Amid rumours that there was a romantic dream sequence between Rani Padmavati and Alauddin Khilji's characters, many Rajput groups and others have been protesting against the movie, alleging that it distorts history.
Depicting characters such as ‘Padmavati’ “out of context” is unacceptable, Union minister Giriraj Singh said today amid a row over the movie whose release was deferred after a slew of protests and threats. Singh, the Minister of State for Micro, Small and Medium Enterprises, said the way Padmavati’s character has been depicted in the film does not seem to match her valour and sacrifice and this was not acceptable. “Mahatma Gandhi, Shivaji, Maharana Pratap, Rani Laxmi Bai and Padmavati are our ideals. Their real stories, their sacrifice in films are acceptable but depicting these characters out of context is not acceptable,” said Singh, who arrived here on his way to Pali.
Amid rumours that there was a romantic dream sequence between Rani Padmavati and Alauddin Khilji’s characters, many Rajput groups and others have been protesting against the movie, alleging that it distorts history. Director Sanjay Leela Bhansali, in a video appeal earlier this month, had stated that there was no such sequence in the movie and he was careful in depicting the “Rajput honour and dignity”. Historians are divided on whether Rani Padmavati even existed but irate Rajput groups have called the film an insult to their honour.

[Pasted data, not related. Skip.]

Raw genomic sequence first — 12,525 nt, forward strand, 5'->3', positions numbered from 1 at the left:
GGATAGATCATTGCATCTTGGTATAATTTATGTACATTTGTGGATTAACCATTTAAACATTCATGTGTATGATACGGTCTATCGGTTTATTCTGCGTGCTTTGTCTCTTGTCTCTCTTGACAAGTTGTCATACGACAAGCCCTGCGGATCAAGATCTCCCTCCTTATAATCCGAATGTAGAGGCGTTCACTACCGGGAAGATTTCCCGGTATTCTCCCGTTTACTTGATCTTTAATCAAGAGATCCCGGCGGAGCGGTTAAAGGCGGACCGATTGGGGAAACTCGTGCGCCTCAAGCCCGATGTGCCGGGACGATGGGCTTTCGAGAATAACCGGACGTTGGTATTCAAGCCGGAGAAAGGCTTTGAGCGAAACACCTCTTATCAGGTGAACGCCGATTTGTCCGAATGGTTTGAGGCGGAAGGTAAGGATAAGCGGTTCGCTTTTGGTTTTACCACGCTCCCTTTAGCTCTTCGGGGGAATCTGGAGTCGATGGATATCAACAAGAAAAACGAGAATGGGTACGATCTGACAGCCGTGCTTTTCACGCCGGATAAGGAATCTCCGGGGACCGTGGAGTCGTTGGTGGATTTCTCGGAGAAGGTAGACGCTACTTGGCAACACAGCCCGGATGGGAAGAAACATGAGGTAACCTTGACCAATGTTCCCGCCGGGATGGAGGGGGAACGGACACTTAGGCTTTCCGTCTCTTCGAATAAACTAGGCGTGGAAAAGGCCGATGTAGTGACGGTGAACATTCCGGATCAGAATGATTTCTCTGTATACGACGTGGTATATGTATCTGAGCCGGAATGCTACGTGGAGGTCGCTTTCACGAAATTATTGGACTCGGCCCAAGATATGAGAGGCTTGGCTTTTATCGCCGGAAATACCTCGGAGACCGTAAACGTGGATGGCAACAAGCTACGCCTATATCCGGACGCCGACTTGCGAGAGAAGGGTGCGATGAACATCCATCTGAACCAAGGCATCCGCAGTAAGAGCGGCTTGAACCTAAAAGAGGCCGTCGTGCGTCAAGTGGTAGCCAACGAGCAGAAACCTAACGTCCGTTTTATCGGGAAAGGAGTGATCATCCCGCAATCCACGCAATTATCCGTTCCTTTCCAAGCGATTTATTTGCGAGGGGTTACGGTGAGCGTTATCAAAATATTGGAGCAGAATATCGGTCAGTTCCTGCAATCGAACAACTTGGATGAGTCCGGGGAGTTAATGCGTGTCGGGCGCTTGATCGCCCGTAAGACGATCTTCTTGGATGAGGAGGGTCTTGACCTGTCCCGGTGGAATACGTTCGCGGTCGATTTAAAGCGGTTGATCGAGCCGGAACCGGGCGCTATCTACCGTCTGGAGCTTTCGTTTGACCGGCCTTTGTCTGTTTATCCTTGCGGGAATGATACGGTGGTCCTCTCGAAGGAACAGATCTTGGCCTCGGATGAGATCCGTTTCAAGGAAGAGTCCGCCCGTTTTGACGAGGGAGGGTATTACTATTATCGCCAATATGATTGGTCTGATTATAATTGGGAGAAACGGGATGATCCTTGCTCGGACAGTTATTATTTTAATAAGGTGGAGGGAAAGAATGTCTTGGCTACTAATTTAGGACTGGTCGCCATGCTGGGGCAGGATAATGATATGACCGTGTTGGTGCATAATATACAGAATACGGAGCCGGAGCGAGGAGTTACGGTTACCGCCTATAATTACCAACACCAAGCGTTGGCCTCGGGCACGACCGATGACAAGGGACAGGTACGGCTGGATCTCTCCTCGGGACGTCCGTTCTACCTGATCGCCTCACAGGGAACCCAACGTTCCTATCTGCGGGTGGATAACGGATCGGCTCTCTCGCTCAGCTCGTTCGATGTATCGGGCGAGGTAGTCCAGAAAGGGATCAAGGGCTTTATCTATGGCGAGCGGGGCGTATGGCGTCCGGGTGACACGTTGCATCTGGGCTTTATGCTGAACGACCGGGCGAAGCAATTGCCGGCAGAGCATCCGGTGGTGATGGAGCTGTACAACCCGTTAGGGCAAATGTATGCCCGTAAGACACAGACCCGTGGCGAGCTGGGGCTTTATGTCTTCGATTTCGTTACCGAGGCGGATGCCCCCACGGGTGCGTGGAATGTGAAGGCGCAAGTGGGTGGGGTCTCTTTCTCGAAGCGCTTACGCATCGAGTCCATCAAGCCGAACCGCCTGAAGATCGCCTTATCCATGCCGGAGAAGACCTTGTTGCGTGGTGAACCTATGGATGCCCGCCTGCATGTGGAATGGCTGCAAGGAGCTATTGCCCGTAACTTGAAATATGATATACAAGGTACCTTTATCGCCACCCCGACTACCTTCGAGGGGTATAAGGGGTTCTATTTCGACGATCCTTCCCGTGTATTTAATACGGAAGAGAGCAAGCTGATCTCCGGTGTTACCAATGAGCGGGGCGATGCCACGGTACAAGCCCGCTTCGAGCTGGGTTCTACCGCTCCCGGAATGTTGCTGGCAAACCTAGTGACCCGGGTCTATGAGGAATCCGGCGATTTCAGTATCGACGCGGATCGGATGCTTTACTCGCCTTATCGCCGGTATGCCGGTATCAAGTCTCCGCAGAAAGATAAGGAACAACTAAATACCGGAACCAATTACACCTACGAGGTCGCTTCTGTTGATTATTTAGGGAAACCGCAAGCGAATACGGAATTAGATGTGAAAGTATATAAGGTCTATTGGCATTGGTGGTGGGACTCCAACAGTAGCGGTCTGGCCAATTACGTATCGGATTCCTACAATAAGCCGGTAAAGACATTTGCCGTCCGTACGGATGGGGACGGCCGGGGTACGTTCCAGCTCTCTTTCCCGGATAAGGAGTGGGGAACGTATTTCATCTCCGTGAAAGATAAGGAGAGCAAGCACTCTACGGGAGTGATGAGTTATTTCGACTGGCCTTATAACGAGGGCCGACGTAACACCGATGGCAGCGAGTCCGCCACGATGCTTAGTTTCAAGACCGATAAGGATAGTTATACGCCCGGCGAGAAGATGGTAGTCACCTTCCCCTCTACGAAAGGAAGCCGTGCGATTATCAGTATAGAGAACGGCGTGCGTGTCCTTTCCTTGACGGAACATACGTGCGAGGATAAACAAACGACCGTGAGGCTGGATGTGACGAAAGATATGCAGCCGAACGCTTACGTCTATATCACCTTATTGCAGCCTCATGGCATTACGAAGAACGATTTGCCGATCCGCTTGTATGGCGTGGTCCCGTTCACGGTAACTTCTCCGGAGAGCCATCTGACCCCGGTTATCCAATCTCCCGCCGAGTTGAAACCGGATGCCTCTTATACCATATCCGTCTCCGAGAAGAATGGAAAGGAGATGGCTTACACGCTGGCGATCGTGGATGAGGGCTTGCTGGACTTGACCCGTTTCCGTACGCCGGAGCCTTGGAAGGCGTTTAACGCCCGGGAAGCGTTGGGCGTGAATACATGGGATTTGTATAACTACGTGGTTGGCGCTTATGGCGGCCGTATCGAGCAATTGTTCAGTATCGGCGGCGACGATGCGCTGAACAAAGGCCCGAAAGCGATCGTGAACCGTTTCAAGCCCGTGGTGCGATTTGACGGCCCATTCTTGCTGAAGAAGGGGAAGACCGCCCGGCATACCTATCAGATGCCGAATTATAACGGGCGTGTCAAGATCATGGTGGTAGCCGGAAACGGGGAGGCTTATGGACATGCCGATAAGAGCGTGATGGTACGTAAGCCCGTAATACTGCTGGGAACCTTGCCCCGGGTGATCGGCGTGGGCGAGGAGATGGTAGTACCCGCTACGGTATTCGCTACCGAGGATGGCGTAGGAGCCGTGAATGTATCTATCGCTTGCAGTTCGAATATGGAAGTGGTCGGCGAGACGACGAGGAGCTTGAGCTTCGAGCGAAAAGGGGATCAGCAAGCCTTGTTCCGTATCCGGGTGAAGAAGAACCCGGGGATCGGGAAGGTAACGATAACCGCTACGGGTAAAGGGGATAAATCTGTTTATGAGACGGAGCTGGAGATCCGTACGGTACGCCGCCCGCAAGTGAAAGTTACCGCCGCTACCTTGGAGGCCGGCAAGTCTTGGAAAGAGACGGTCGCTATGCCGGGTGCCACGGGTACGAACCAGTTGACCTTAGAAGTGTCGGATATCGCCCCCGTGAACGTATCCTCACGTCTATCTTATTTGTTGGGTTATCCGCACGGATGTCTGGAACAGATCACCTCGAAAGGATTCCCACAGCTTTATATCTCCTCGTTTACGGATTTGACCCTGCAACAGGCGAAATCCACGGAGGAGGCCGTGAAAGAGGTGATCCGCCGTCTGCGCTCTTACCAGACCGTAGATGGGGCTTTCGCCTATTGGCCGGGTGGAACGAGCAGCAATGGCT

Singh asked if it was possible to make a film on any other religion or community other than the Hindu religion and show these religions out of context. “Since Hindu religion is liberal, somebody makes a film on it and sometimes on the Hindu Gods. This is not acceptable,” he said. On the Ram temple issue, Singh said that both Hindus and Muslims will construct it together as Muslims are not descendants of Babar. “Muslims are not different. They and Hindus have the same forefathers, Lord Rama. I wish one brick is laid by a Hindu and one brick by a Muslim,” said Singh. If the temple would not be made in India, would it be made in Pakistan, he asked.
Singh said that Shia Muslims have already set an ideal by advocating a temple in Ayodhya and soon the Sunni Muslims would also come forward. “I do not see any problem or any difficulty in it that we both would make the temple together,” he said.